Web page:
Comparing retinotopic and spatiotopic motion aftereffects

At the bottom of this page is a looping movie that allows you to test spatiotopic motion aftereffects and compare them to retinotopic aftereffects and to aftereffects at neither retinotopic nor spatiotopic locations.

We have a published paper showing the absence of spatiotopic motion aftereffects using very different paradigm.
Knapen, T., Rolfs, M., & Cavanagh, P. (2009). The reference frame of the motion aftereffect is retinotopic. Journal of Vision, 9(5):16, 1-6. download pdf file

In the procedure below, there are 2 seconds of adaptation, followed by a half second blank to allow eye movements then a 1/3 second test and another half second blank to allow you to get back to where you were.
There are 7 fixation markers (numbered 1 through 7). By combining different adaptation and test fixations you can examine the aftereffects at several different locations.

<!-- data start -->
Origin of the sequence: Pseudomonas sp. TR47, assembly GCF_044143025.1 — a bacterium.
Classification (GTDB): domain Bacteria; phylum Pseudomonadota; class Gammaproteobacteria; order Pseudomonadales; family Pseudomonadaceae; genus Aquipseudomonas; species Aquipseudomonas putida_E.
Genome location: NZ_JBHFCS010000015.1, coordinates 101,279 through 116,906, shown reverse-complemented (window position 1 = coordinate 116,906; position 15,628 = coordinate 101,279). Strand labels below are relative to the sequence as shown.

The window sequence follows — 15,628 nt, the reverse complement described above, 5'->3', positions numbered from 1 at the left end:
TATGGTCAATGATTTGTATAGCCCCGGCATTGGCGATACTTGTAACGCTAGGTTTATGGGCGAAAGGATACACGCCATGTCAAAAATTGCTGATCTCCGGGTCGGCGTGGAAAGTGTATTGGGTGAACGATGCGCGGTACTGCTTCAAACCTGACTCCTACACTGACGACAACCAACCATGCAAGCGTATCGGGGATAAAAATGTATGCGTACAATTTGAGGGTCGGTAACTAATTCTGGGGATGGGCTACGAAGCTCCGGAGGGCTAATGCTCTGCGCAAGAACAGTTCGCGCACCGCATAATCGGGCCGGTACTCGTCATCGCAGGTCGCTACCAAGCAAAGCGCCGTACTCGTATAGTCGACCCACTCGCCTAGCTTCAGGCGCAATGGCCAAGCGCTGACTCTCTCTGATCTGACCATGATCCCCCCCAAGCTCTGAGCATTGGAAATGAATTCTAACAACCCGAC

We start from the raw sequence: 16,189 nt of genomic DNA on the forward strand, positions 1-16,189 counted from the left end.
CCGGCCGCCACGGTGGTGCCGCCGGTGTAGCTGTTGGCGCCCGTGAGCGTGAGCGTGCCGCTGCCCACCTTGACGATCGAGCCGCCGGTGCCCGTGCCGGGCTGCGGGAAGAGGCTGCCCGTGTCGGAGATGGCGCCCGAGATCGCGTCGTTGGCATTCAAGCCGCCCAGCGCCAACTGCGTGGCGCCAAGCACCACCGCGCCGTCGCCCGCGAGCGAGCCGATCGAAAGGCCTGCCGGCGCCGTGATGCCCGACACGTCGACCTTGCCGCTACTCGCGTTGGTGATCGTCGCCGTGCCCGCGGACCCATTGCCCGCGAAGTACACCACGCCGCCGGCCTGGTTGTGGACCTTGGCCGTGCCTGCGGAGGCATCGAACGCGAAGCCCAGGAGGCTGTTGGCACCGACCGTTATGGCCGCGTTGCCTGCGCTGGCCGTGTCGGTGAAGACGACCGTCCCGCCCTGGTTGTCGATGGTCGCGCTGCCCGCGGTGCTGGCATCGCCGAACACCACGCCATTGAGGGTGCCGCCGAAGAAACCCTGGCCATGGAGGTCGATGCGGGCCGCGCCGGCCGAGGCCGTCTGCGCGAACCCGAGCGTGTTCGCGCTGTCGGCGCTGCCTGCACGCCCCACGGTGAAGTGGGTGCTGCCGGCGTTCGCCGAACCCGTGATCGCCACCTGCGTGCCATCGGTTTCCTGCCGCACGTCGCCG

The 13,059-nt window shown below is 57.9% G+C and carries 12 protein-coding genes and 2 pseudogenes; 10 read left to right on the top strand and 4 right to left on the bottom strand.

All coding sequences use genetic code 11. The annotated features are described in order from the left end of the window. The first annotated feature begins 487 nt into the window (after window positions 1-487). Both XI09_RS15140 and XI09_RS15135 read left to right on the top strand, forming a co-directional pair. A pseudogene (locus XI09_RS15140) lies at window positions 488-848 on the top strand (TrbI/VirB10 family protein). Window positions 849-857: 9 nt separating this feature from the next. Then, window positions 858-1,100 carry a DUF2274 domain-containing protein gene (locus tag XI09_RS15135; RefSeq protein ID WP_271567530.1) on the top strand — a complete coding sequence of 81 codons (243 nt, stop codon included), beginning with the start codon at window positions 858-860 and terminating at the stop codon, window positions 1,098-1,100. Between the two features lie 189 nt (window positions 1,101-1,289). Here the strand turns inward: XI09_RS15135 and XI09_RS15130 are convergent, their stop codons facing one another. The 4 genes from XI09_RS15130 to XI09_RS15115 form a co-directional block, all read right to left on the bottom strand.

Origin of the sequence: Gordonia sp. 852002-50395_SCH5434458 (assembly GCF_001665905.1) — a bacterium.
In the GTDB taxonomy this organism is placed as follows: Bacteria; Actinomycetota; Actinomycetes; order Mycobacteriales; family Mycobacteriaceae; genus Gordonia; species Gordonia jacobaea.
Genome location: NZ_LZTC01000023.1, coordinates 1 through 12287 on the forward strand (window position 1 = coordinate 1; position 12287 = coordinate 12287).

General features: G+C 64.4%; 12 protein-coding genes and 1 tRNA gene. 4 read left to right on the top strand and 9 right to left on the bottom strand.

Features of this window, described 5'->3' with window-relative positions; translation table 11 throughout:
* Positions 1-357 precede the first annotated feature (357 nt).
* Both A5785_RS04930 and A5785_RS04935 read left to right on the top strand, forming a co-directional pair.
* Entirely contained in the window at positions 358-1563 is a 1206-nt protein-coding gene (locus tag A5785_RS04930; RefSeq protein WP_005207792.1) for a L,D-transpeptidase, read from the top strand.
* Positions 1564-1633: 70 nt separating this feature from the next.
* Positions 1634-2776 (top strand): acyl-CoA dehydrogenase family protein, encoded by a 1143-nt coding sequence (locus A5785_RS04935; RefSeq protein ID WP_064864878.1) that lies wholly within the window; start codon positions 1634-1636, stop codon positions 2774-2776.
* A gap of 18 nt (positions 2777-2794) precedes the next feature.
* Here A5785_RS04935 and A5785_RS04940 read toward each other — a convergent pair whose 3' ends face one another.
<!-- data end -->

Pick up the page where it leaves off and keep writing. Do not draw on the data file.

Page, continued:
For example. Fixate at 4 during adaptation then wherever you move next, the aftereffect you see at 4 is the spatiotopic aftereffect. If you move to 6, the retinotopic aftereffect is at 6 and the spatiotopic at 4. If you move to 5 the spatiotopic is at 4 and the aftereffect, if any, at 6 is neither spatiotopic nor retinotopic but it has the same eccentricity as test 4 (the spatiotopic case).Try different combinations and compare effects.

Some instructions. The thin horizontal bars are fixation tracks during adaptation. Move your eyes left and right along these tracks to avoid afterimages.

The retinotopic aftereffect takes several cycles to build up.
Try to end up with a magnitude judgment that you can compare from one test location to the other.

If you build up adaptation at one location, say, 4, you can test many aftereffect locations with successive tests. However, if you want to switch adaptation locations, say, from 4 to 5, you need to take a break to let the first adaptation fade away.